One of the most dreaded things for me is dealing with budget, more so when I do not have visibility into the budget. So many times have I requested something and been told “it’s not in the budget”. Has this ever happened to you? What if your job is the budget? Are you using a bunch of tools to keep track or a custom excel sheet?
You are a small IT shop or small business, and IT budgeting is new to you, where do you start? Have I got good news for you, the folks over at turbonomic have created a FREE IT budget template. I personally love starting with templates as they give me a starting point and save me time.
This IT budget template was developed between turbonomic and some of it’s customers, meaning the real world value is there. I have seen other templates before and I have to say this one is a great starting point.
As a small business or even figuring out finances for a home lab setup here are some things to keep in mind.
Software Licenses – Software is the pinnacle of IT spend, There are some with yearly support costs, initial buy pricing, yearly renewals. Keeping track of this will help you maintain and plan your spending. More importantly you may find that you are over spending on licenses that you are paying for and could result in a savings.
Infrastructure – The cost of buying servers and storage is definitely something you want to plan for in your budget. Not only do you have to account for the cost of the infrastructure, you have to plan for the support contracts on that.
Training – The most important part of your finance to plan for and most over looked. The best way for your company to get the most out of both your software and infrastructure investments is deeper understanding on how to utilize it to it’s full potential.
Staying on track of your budget is vital, I wanted to share this free template from turbonomic with you all, as it can help you. Did I mention it was free? I love that part and yes I downloaded it myself and will say it is done very well. Simple to understand, if you are a beginner or just want a better way give it a look.
Home stretch, 15 posts and we are about to see our first catalog item published! Lets get going and create the entitlement which is how we define what can be done in vRealize Automation / vCloud Automation Center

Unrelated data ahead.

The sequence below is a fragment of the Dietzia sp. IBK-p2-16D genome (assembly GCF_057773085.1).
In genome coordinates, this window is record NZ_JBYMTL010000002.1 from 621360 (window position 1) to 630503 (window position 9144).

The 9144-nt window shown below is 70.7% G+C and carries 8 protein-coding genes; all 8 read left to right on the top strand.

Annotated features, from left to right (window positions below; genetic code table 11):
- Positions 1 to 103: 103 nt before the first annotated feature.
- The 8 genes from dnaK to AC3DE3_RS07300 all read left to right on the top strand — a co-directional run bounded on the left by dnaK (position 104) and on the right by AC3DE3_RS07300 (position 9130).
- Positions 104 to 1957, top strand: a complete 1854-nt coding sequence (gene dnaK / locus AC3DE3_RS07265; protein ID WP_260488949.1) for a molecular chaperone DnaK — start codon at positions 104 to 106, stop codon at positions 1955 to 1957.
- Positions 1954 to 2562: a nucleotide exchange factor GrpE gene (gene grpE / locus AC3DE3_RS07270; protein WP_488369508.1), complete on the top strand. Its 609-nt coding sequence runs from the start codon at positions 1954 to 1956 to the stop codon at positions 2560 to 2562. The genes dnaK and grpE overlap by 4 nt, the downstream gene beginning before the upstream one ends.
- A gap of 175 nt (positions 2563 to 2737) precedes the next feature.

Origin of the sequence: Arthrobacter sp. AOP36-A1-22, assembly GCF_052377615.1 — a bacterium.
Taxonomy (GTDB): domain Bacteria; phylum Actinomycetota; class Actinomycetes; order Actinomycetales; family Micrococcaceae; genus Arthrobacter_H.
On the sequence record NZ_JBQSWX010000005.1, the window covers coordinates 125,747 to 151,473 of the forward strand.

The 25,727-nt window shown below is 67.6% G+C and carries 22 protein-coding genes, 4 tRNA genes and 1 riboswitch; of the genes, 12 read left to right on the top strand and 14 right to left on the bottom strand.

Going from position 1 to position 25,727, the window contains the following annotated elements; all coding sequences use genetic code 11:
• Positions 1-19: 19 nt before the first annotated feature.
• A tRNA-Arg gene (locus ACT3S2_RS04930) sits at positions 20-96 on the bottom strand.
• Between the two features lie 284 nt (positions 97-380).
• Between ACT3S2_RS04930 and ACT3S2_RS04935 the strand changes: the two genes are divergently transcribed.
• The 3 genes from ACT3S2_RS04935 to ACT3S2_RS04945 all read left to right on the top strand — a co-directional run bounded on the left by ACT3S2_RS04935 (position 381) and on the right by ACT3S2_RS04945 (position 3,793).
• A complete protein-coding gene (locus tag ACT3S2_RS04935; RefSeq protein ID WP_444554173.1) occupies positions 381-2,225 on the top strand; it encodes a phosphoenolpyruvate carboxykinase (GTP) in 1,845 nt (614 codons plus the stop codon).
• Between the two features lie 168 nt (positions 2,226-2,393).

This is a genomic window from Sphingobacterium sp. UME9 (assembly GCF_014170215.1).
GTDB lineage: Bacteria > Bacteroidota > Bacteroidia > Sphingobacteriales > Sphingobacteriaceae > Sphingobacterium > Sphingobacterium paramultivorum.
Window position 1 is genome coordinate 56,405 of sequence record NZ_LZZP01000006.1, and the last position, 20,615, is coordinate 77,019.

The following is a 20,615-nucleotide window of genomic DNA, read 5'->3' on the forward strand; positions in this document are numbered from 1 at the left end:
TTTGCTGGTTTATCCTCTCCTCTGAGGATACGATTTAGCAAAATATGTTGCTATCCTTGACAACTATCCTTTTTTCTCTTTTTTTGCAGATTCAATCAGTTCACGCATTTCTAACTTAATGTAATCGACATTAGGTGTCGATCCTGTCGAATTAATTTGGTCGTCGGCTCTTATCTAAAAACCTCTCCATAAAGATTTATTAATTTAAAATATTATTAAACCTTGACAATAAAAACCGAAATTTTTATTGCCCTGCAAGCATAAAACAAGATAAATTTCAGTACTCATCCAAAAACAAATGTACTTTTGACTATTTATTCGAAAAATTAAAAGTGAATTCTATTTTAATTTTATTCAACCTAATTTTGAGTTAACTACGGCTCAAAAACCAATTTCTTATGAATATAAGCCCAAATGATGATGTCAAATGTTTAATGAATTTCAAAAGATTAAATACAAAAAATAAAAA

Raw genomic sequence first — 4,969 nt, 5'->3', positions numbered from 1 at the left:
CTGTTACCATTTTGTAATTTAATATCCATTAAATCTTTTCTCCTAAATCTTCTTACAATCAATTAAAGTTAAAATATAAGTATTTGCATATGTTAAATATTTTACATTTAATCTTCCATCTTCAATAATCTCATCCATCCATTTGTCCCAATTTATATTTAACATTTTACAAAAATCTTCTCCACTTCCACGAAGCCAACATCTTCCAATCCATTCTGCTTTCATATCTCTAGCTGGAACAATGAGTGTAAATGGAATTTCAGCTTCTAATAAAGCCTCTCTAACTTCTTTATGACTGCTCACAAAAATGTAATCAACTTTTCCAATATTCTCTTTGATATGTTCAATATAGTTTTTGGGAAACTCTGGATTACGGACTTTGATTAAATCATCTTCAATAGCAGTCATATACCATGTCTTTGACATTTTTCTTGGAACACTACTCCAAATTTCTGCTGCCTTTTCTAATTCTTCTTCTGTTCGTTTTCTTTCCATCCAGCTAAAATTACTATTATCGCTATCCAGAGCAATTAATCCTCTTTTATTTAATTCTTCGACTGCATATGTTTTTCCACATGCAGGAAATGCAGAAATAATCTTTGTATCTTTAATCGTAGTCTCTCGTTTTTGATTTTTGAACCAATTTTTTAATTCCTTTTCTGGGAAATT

Log out as tenantadmin and log back in as luke, you should now see your vSphere template, which is now a vRealize Automation / vCloud Automation Center blueprint published!
Posted in Tech Tagged with: automation, blueprint, catalog item, Cloud, entitlement, Home, home lab, lab, Shared, Technology, template, Training, vcac, vcloud, vcloud automation center, vCloud Automation Center (vCAC), Vendors, Virtualization, VMware, vra, vRA Home Lab, vrealize, vrealize automation, vRealize Automation (vRA), vSphere
In order to use vSphere templates in vRealize Automation / vCloud Automation Center and Application Services / Application Director there is a bit of preparation you need to do, especially if you want to use Application Services. There are guest agents for both vRealize Automation and Application Services so lets get started. A quick assumption here, you already have a linux virtual machine installed with VMware Tools. I am going to cheat a bit here and use the e1000 NIC, if you want to use the VMXNET3 adapter see my post on how to install VMware Tools…which needs Perl…which needs network access…which needs Perl! Let’s get started with the specifics on configuring your Linux VM; I have a CentOS virtual machine called vxprt-centos-tmp that is powered on and ready to configure. Log in via the VMRC or SSH to get started:
Note that as of Application Services 6.1, you cannot use CentOS7 – at the very least the guest agent will not install, I have not tested beyond the agent installation so certain functionality may work. The support matrix has more details on supported operating systems.
The installer will download all of the necessary components and place them in the correct location; a nice step forward from vCloud Automation Center and Application Director 6.0. You should receive a message that the Installation Complete Successfully and Ready to capture as a template… however there is still one more step we actually need to do – remove the 70-persistent-net.rules file. This file keeps track of MAC addresses and it will change every time we clone the template. By removing it, it will recreate the file on first boot.
We should now be ready to add the vSphere template as a Blueprint in vRealize Automation Center
Posted in Tech Tagged with: app d, applicaiton director, Application Director (AppD), application services, Application Services (AppS), apps, automation, Cloud, create template, ESXI, Home, home lab, install vcac guest agent, lab, Lab Series, nested esxi, Shared, Technology, template, Training, vCloud Automation Center (vCAC), vcsa, Vendors, virtual machine, Virtualization, VM, VMware, vra, vRA Home Lab, vrealize, vrealize automation, vRealize Automation (vRA), vSphere, web client